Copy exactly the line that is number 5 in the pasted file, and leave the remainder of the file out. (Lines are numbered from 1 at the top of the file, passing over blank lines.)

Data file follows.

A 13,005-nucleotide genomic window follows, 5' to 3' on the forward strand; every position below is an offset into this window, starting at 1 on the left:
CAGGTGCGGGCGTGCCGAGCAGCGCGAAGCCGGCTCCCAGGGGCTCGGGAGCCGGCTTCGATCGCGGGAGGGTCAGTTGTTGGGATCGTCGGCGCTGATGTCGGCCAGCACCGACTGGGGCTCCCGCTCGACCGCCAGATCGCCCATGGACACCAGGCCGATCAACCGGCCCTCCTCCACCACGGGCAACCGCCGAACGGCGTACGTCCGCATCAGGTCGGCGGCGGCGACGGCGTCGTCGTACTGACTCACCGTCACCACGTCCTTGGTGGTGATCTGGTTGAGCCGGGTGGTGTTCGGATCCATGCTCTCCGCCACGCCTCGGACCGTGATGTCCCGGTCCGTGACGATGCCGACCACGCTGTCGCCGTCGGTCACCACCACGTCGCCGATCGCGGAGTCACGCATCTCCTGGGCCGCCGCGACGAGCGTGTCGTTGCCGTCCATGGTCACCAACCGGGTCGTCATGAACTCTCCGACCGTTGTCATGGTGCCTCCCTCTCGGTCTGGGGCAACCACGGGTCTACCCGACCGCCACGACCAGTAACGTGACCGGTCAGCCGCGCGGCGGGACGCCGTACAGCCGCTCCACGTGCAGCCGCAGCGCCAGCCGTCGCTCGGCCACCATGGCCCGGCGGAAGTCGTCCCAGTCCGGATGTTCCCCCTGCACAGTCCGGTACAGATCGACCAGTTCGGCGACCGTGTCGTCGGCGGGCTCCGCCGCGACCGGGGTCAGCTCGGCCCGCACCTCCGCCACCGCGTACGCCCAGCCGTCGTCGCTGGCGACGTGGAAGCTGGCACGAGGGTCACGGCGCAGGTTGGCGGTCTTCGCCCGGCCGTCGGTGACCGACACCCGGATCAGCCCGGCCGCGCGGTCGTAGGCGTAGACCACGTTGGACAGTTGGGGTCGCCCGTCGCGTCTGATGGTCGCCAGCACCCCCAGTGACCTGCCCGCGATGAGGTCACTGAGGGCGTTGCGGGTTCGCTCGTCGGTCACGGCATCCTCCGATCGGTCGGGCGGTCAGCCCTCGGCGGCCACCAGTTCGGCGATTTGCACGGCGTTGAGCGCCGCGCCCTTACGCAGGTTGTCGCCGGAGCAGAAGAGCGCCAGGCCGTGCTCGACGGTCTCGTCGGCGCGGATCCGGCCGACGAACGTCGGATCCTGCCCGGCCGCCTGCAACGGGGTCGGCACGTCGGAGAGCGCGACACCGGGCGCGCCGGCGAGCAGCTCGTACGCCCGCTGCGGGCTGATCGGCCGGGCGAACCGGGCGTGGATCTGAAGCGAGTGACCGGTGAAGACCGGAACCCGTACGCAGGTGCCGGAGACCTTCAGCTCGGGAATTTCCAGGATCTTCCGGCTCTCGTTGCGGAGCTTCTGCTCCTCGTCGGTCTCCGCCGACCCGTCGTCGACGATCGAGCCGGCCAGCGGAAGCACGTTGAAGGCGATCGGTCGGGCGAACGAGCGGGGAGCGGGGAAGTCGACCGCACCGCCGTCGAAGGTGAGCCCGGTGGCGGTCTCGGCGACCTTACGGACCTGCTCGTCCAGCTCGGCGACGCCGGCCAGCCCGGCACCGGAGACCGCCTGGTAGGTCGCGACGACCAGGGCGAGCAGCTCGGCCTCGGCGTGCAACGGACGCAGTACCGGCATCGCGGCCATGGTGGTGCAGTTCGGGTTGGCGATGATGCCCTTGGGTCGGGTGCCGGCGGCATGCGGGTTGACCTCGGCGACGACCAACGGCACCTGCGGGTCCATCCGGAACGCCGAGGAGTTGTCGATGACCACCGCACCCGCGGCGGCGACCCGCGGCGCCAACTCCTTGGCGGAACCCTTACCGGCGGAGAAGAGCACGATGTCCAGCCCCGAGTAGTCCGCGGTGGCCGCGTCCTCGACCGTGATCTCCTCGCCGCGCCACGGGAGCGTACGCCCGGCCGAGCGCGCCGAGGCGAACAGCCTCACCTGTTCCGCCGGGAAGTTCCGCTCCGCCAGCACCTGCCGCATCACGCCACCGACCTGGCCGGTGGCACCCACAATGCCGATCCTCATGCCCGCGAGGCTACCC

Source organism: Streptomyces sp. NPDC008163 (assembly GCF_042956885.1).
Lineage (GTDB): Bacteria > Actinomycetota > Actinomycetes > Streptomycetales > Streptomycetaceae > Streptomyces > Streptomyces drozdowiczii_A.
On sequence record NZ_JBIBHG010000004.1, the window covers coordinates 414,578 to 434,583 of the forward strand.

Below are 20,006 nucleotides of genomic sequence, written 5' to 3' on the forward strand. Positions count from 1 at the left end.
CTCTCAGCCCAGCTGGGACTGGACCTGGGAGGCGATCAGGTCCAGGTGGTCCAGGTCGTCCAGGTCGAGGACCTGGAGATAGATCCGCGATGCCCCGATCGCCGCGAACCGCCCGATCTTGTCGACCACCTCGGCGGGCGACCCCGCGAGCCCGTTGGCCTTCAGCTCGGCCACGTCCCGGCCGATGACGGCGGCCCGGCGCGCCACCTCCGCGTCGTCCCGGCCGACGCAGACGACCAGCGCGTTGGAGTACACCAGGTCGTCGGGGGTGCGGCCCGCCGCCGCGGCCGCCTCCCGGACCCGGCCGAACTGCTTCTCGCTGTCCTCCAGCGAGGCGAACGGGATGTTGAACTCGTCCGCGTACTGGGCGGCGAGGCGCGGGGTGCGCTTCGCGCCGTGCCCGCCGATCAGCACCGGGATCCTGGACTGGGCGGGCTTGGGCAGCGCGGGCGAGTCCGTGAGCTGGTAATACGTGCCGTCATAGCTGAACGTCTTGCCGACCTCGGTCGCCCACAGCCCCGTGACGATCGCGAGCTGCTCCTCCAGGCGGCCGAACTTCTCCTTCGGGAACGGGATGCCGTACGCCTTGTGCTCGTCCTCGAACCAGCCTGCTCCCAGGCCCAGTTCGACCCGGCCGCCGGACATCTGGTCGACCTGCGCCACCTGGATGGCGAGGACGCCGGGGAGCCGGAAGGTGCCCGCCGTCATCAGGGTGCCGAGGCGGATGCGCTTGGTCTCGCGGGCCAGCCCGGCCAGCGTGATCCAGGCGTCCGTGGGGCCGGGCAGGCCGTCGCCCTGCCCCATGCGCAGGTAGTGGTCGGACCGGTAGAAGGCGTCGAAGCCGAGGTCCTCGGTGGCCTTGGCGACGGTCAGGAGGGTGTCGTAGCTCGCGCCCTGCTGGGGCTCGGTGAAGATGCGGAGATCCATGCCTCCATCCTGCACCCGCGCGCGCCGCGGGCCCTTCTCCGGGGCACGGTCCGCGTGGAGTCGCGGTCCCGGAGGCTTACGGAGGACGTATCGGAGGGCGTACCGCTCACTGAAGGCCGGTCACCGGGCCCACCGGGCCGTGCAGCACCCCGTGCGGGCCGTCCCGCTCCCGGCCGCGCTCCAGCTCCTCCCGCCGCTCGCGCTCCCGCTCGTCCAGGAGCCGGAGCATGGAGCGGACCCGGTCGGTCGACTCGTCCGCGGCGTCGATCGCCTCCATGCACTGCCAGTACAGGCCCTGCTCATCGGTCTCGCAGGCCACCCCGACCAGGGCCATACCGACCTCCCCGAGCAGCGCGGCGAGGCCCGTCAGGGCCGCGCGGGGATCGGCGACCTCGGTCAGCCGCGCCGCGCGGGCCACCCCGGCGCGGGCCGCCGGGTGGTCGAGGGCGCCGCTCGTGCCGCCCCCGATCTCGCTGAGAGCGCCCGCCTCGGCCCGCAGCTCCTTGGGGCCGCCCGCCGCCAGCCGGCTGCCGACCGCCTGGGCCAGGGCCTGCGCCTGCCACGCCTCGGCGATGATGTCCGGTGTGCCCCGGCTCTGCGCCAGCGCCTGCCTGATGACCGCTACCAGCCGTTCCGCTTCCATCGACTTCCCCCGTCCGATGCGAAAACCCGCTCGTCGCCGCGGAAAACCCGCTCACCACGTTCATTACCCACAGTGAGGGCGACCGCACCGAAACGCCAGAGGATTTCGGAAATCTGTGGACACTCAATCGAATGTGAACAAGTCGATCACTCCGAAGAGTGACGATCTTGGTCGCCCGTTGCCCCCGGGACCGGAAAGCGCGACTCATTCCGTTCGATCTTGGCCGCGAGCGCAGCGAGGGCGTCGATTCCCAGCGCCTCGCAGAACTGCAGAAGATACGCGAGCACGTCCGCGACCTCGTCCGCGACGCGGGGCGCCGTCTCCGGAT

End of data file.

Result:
On sequence record NZ_JBIBHG010000004.1, the window covers coordinates 414,578 to 434,583 of the forward strand.